Your Financial Health Score

Understanding where you are lets you know what steps to take next. Answer 8 simple questions about how you spend and save — and then see how to build your financial health.

“Financial literacy” is a widely used term that refers to the skills and knowledge you use to make financial decisions. But it sometimes suggests poverty and other money crises stem solely from a lack of knowledge — an assumption the ignores the complexities of life. Think instead in terms of “financial health,” which measures your ability to handle financial stressors and reach your long-term goals.

You can improve your financial health with a series of actionable steps that build stability over time. Use the eight-question quiz below, which leverages the Financial Health Network FinHealth Score® Toolkit, to understand your starting point. Then read on to discover the next steps for leveling up to greater security.

How to improve your financial health

For most people, attaining financial health is a journey. Your journey may begin in crisis — during a period of unemployment or low wages, for example — or you may be in a good-paying job with benefits and ready to save for your children’s college fund or maximize your retirement savings.

Your score in the financial well-being assessment above gives you an idea of where you are. The three sections below expand to provide helpful guidance. Start with the one tailored to your score, but also feel free to check out the next section to how your journey will continue.

If you’re financially vulnerable (0-39 points)

“Financially vulnerable” means you likely have a hard time keeping up with your bills and may be unable to save for the future. A surprise bill such as a car repair or doctor’s visit can spell disaster when you’re in this position — you don’t have a financial cushion and might not have access to low interest loans or credit when you need to cover an unexpected expense.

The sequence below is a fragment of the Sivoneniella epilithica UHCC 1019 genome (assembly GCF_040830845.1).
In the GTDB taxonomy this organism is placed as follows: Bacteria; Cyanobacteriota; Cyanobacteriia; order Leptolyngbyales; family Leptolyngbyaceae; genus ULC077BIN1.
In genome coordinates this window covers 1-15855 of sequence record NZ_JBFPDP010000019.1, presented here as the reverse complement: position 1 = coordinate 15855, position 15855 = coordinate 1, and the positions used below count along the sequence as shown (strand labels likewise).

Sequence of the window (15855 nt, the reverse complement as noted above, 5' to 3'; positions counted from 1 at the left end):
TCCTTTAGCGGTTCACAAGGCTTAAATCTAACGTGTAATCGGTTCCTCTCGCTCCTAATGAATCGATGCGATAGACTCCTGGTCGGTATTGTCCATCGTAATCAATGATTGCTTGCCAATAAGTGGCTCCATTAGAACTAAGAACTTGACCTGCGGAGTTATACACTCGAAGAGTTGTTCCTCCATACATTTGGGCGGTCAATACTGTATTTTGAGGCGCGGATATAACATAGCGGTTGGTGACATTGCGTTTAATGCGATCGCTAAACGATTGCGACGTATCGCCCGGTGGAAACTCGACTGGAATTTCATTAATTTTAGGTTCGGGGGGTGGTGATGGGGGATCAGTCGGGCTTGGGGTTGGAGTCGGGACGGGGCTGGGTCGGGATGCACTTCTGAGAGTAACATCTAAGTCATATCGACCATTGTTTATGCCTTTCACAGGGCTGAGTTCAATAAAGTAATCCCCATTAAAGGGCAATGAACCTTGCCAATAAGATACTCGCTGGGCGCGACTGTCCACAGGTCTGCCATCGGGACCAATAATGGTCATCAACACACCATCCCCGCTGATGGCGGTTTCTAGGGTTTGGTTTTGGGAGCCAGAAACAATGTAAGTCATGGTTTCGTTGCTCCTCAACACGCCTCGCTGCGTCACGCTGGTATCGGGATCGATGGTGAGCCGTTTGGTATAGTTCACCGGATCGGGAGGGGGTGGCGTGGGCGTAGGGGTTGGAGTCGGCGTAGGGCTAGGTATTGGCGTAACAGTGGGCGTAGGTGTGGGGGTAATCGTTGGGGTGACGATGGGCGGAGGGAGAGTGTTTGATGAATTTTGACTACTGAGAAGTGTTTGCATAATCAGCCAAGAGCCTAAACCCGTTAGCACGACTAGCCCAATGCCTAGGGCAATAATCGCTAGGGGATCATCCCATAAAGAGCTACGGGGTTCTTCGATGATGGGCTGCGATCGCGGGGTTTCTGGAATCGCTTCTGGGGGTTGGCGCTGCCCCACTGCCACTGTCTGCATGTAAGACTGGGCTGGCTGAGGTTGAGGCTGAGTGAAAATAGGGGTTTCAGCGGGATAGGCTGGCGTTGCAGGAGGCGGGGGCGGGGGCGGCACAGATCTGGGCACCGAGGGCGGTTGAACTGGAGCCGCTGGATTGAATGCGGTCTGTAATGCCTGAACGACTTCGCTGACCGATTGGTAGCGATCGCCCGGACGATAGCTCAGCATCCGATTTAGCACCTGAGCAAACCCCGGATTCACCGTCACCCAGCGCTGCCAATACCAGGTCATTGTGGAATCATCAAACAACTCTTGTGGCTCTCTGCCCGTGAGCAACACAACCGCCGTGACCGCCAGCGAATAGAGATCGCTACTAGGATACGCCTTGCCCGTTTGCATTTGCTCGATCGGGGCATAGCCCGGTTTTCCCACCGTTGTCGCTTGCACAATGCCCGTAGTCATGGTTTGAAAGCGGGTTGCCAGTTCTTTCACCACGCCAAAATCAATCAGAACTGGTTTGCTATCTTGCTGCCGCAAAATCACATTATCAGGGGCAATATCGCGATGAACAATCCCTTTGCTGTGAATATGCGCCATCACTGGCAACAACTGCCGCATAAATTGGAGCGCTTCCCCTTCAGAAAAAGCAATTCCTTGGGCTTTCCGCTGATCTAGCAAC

Here are some resources that may help you in a crisis and lay the groundwork for greater financial security.

If you’re financially coping (40-79 points)

As someone who is financially coping, you may be thriving in some areas but struggling in others. Perhaps you are buried by debt but manage to make all of your minimum payments on time, or you manage your debt well but aren’t saving for retirement. Like the financially vulnerable, an unexpected expense could destabilize you.

More than other groups, you may find helpful resources in all categories, but here are some to help address possible financial pain points and shore up your security.

If you’re financially healthy (80-100 points)

Financially healthy folks are successfully managing all aspects of their financial life. They have good to excellent credit, a handle on debt, an emergency savings fund and are on the right track for retirement. The goal for you, if you fall in this category, is staying the course and reaching your financial goals.

Here are some resources to maximize your efforts and ensure you’re getting the most out of the optimal position you’re in.